In a surprise announcement after the markets closed Tuesday, Chesapeake Energy announced the departure of Aubrey McClendon, the flamboyant entrepreneur who helped found the natural gas and oil company twenty-four years ago.
McClendon, 53, will retire from Chesapeake April 1, according to a company press release, and a search for his successor is now underway. In the release, McClendon said he expected to collaborate with the board during the leadership transition even though he had "certain philosophical differences" with its members.
Chesapeake's board was overhauled last summer amid a shareholder outcry focused on outsized spending and debt levels at the company. McClendon at the time was also weathering revelations that he had borrowed more than $1 billion from a major Chesapeake investor, and faced additional allegations soon after that he attempted to rig the bids for a public land auction in Michigan two years prior. The Justice Department is reportedly investigating those allegations, even as the Securities and Exchange Commission and Internal Revenue Service have been examining other issues at the company.
In light of all the issues, directors became concerned about a so-called "Aubrey discount" in Chesapeake's stock that kept its shares trading at depressed levels, according to two people with knowledge of the company's inner workings. During the course of the past week, said one of these people, they essentially forced him out.
McClendon didn't respond to requests for comment, and a spokesman for the company said press release spoke for itself.
(Read More: Chesapeake CEO to Step Down; Shares Jump After-Hours)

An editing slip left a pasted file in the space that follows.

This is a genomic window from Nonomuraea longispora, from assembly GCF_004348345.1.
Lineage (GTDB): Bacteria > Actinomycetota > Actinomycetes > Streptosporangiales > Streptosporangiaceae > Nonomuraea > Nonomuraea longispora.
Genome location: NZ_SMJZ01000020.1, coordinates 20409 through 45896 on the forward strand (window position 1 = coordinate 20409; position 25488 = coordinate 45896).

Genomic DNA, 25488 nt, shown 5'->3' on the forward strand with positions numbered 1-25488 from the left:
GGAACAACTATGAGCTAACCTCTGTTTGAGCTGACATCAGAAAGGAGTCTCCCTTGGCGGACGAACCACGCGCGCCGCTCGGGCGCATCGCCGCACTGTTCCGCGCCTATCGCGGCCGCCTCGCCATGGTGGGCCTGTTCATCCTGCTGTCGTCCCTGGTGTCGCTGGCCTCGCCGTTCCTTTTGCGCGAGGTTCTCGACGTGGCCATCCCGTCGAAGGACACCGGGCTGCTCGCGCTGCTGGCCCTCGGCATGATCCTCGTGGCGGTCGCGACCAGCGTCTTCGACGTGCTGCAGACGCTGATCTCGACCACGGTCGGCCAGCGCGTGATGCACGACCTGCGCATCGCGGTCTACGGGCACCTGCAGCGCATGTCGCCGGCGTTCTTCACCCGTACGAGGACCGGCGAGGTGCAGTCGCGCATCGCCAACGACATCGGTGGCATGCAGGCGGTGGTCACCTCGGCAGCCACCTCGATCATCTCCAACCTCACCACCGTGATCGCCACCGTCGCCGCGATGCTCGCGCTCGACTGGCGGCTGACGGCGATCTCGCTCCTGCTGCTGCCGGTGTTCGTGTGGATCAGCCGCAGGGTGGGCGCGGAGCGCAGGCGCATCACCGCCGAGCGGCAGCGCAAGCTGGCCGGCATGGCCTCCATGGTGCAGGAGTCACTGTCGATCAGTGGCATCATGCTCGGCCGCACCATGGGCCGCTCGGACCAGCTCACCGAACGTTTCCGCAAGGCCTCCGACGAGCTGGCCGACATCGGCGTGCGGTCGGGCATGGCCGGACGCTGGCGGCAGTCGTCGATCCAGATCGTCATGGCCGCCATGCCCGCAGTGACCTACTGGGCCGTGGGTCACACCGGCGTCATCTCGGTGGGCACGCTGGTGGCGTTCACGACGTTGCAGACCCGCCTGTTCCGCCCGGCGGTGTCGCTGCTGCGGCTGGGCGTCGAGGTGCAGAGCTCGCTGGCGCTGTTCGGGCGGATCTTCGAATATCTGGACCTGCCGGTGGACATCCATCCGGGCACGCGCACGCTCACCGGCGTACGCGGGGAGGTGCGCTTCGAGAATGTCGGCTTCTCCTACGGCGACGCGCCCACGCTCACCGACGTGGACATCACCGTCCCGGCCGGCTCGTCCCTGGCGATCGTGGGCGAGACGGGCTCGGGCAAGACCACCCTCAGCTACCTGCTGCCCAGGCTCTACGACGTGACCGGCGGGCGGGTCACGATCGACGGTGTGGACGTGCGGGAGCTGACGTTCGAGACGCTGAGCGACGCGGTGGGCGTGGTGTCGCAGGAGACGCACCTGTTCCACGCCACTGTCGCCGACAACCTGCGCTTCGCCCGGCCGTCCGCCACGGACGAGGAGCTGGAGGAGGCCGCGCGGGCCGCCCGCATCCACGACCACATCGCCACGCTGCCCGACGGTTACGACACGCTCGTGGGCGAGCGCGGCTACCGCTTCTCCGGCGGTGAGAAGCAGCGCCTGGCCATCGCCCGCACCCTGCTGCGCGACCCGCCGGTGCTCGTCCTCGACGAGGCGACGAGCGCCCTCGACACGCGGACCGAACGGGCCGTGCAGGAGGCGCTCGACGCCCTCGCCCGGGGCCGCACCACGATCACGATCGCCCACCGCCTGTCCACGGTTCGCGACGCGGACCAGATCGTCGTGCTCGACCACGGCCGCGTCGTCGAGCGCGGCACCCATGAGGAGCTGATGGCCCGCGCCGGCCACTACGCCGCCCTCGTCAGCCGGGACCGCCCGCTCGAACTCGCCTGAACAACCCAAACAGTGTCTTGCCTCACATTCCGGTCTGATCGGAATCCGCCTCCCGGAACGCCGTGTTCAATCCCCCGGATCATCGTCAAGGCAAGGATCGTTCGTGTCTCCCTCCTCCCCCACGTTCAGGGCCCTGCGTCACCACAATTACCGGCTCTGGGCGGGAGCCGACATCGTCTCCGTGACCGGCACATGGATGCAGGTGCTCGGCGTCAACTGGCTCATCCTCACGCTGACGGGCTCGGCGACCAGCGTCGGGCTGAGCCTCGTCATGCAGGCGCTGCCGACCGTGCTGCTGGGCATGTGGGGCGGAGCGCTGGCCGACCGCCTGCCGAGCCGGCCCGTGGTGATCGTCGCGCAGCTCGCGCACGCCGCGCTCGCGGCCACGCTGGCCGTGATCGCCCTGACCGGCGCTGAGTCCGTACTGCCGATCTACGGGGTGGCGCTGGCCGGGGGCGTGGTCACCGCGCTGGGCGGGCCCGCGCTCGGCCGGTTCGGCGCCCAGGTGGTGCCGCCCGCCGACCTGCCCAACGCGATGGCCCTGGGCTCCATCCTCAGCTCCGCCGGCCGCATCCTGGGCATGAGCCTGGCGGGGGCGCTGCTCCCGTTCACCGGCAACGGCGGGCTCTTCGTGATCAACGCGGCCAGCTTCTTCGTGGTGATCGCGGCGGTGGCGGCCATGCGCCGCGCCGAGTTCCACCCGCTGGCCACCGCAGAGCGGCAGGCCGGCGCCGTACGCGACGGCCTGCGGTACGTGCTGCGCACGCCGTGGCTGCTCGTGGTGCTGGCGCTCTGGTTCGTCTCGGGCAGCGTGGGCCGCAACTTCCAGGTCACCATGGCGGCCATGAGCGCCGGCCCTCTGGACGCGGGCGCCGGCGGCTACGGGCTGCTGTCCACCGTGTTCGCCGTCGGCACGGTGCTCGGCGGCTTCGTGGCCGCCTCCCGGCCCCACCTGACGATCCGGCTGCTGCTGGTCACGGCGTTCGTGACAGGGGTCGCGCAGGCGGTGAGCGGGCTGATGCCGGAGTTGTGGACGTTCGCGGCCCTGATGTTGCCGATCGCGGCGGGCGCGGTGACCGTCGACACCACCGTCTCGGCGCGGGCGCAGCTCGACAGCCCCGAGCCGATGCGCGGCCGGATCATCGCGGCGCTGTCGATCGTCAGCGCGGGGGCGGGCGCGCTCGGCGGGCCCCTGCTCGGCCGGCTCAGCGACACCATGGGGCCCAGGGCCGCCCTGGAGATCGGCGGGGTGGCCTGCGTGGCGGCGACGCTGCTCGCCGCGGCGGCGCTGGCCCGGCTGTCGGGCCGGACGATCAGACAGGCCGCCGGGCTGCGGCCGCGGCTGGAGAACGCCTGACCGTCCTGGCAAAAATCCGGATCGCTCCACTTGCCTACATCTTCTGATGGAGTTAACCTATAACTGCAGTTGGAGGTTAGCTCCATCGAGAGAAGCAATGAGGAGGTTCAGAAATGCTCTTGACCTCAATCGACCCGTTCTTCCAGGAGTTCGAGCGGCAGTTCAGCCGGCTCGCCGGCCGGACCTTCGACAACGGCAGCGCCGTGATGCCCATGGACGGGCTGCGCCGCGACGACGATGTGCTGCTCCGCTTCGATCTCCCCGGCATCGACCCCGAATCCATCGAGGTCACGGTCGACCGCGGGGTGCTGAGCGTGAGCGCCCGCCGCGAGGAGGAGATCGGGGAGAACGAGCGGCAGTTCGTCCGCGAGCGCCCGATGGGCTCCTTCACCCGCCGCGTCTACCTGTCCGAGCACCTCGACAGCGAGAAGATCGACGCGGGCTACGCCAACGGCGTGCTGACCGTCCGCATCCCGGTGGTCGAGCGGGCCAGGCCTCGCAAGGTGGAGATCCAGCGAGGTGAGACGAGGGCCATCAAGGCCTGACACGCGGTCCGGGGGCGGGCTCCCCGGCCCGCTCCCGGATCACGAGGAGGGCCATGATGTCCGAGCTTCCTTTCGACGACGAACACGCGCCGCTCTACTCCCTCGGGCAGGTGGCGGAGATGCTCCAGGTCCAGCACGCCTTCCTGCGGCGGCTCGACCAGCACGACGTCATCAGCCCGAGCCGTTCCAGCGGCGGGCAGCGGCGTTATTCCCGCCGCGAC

But the initial investor reaction to the Chesapeake announcement seemed to underscore the board's purported concerns. Company shares, which closed the official trading day at $18.97, were up more than 9 percent in after-hours trading.
In an e-mail statement to Chesapeake's roughly 12,000 employees dispatched Tuesday evening, chairman Archie Dunham praised McClendon's contributions to the oil and gas company, calling him a "pioneer" who had made "enormous achievements." He also sought to head off rumors that deeper change was afoot, denying that Chesapeake was for sale and promising that the company's many benefits to employees, including state-of-the-art child care and fitness facilities, would remain intact.
"I'm sure that other false rumors will appear," Dunham wrote, "so when they surface, ask" remaining company executives "if they are true."
In a separate e-mail sent to high-ranking Chesapeake employees around the same time, McClendon noted that at a dinner for vice presidents and other senior management team members held on the company's Oklahoma City campus just last week, his departure had not been under discussion.
Tuesday afternoon's company statement added that the results of an internal investigation into related-party transactions, among other things, would be revealed before the market opened on Feb. 21. To date, the statement added, the board's review had indicated "no improper conduct" on McClendon's part.